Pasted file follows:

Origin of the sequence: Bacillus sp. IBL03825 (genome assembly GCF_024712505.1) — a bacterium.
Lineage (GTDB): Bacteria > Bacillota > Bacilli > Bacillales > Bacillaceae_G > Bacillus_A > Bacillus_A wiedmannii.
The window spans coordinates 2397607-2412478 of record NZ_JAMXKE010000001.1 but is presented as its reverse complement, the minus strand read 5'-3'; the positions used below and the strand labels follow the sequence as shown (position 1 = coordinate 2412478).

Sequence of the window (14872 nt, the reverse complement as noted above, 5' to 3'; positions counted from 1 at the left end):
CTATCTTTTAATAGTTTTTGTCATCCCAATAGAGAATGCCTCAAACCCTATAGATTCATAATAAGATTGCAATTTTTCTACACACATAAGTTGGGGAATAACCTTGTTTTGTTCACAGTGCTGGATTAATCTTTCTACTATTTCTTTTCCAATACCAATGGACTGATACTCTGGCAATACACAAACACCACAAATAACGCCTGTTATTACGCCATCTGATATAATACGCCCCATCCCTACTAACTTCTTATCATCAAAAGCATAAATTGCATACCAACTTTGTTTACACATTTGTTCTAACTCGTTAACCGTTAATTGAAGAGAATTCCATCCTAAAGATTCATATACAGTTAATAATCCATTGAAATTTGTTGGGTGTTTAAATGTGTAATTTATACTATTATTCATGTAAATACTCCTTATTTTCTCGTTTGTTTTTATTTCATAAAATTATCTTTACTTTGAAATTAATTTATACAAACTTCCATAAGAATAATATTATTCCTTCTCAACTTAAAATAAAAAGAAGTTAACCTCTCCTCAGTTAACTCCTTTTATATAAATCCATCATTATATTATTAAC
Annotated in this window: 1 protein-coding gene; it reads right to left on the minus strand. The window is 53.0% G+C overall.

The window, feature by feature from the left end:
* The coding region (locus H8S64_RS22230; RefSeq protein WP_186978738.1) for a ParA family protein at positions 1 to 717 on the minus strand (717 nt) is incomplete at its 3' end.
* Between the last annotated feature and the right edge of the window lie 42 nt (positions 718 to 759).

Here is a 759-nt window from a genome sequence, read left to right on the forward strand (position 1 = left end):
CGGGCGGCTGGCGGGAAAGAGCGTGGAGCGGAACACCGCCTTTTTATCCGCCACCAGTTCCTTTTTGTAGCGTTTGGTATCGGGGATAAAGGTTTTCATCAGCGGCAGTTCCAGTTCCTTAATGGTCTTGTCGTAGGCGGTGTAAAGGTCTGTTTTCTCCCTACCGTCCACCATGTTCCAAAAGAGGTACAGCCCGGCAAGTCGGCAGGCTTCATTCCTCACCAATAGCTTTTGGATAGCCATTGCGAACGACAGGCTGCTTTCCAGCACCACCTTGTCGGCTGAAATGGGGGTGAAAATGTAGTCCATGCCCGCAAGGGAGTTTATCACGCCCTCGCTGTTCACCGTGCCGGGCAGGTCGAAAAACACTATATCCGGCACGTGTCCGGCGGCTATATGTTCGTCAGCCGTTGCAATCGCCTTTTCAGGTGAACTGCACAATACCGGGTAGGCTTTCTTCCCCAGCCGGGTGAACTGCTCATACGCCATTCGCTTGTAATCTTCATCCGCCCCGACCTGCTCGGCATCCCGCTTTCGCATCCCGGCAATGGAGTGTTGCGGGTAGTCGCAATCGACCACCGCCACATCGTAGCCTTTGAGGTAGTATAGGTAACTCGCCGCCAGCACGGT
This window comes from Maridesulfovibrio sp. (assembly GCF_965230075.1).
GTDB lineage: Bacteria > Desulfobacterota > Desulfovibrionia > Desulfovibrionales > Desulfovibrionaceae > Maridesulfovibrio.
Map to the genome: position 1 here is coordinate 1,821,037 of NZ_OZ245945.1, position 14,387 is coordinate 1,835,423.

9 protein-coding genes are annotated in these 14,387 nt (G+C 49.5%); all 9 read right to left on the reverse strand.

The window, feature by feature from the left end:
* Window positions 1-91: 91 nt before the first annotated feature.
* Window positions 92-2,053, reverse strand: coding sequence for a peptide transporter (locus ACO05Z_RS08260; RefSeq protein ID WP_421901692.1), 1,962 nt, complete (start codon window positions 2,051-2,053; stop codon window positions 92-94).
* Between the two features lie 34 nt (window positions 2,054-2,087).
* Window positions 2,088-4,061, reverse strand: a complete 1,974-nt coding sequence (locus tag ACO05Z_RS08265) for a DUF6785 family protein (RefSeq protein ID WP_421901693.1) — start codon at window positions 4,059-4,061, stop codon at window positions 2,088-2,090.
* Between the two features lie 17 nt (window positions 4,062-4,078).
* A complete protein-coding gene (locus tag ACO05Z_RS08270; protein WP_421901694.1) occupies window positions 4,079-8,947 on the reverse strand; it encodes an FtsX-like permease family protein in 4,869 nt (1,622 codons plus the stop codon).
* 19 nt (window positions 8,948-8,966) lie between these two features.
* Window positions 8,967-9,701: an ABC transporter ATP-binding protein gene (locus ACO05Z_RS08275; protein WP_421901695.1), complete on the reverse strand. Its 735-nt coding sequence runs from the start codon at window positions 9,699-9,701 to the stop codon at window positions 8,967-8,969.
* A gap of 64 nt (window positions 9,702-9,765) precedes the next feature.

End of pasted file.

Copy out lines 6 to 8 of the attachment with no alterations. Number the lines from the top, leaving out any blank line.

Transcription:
Annotated in this window: 1 protein-coding gene; it reads right to left on the minus strand. The window is 53.0% G+C overall.

The window, feature by feature from the left end:
* The coding region (locus H8S64_RS22230; RefSeq protein WP_186978738.1) for a ParA family protein at positions 1 to 717 on the minus strand (717 nt) is incomplete at its 3' end.